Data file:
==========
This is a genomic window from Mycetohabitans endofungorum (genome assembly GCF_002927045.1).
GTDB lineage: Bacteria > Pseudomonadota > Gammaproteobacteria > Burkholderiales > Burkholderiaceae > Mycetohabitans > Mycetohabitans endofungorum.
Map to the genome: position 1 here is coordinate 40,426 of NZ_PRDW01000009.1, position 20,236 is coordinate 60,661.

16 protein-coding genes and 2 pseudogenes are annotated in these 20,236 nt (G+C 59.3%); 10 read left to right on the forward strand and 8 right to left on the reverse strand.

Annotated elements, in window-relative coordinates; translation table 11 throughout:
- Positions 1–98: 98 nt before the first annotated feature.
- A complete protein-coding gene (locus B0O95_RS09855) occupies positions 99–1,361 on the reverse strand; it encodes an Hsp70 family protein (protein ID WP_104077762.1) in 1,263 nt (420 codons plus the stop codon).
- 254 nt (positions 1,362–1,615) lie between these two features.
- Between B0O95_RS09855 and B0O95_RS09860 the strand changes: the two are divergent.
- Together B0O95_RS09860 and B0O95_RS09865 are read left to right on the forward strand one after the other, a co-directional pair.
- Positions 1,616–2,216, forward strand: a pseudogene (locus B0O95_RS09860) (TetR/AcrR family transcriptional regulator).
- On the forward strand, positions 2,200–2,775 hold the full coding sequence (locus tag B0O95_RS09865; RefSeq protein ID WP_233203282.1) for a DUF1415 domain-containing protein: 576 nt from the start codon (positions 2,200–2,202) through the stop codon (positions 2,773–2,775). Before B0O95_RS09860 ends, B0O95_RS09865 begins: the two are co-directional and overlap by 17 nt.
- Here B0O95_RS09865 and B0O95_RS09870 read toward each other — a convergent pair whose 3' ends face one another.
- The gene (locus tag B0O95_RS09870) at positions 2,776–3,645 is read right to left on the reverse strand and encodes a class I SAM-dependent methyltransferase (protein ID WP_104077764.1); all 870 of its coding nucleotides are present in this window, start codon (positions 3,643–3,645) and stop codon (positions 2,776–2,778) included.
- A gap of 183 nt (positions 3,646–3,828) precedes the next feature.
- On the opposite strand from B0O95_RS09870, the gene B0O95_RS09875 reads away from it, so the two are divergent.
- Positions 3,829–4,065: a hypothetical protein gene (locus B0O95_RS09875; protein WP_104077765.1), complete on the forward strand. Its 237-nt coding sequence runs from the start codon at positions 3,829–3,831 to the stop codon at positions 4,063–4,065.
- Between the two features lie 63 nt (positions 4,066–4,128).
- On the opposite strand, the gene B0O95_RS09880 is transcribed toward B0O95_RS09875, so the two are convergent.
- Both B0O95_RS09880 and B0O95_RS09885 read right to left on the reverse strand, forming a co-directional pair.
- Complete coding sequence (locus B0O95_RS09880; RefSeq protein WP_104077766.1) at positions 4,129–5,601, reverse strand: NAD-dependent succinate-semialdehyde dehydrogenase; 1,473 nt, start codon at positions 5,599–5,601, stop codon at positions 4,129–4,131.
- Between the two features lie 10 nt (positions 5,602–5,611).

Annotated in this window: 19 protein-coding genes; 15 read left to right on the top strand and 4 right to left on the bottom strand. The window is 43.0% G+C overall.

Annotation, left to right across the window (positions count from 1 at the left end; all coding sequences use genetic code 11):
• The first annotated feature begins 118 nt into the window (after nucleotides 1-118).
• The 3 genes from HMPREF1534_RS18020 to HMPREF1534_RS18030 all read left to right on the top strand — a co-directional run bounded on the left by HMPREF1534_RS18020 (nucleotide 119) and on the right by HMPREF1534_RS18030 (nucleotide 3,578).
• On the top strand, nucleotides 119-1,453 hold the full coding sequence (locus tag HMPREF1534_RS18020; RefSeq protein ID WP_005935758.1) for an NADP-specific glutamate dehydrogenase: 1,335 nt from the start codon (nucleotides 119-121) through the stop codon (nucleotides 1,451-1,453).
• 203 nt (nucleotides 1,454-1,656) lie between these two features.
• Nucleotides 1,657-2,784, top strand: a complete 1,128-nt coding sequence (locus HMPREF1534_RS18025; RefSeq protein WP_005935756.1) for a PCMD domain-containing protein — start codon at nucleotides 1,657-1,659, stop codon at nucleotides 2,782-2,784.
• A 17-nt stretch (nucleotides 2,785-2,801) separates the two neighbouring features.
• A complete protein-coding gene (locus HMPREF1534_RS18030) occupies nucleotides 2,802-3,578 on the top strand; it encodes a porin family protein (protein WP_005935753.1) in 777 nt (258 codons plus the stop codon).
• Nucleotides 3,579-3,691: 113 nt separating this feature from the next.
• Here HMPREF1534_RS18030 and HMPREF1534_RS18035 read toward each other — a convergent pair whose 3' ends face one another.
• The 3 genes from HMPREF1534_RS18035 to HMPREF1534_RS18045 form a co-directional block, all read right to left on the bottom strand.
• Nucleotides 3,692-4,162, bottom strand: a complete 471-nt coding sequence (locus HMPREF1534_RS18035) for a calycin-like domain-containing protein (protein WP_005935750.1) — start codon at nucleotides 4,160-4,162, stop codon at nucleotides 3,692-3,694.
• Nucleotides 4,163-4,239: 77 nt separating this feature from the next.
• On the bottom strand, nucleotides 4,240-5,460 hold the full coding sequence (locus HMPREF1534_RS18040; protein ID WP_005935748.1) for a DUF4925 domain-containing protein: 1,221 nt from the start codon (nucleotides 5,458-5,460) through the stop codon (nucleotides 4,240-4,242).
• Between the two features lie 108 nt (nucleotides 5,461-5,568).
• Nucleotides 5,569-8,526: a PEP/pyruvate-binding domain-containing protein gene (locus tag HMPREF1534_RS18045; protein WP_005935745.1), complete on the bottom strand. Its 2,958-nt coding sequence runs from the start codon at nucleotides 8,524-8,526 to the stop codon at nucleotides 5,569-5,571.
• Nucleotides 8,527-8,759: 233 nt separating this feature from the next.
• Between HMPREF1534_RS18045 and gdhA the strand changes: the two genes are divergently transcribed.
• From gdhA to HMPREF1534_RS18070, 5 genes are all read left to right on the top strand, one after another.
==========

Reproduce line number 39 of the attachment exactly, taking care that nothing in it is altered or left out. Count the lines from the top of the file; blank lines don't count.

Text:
• Nucleotides 5,569-8,526: a PEP/pyruvate-binding domain-containing protein gene (locus tag HMPREF1534_RS18045; protein WP_005935745.1), complete on the bottom strand. Its 2,958-nt coding sequence runs from the start codon at nucleotides 8,524-8,526 to the stop codon at nucleotides 5,569-5,571.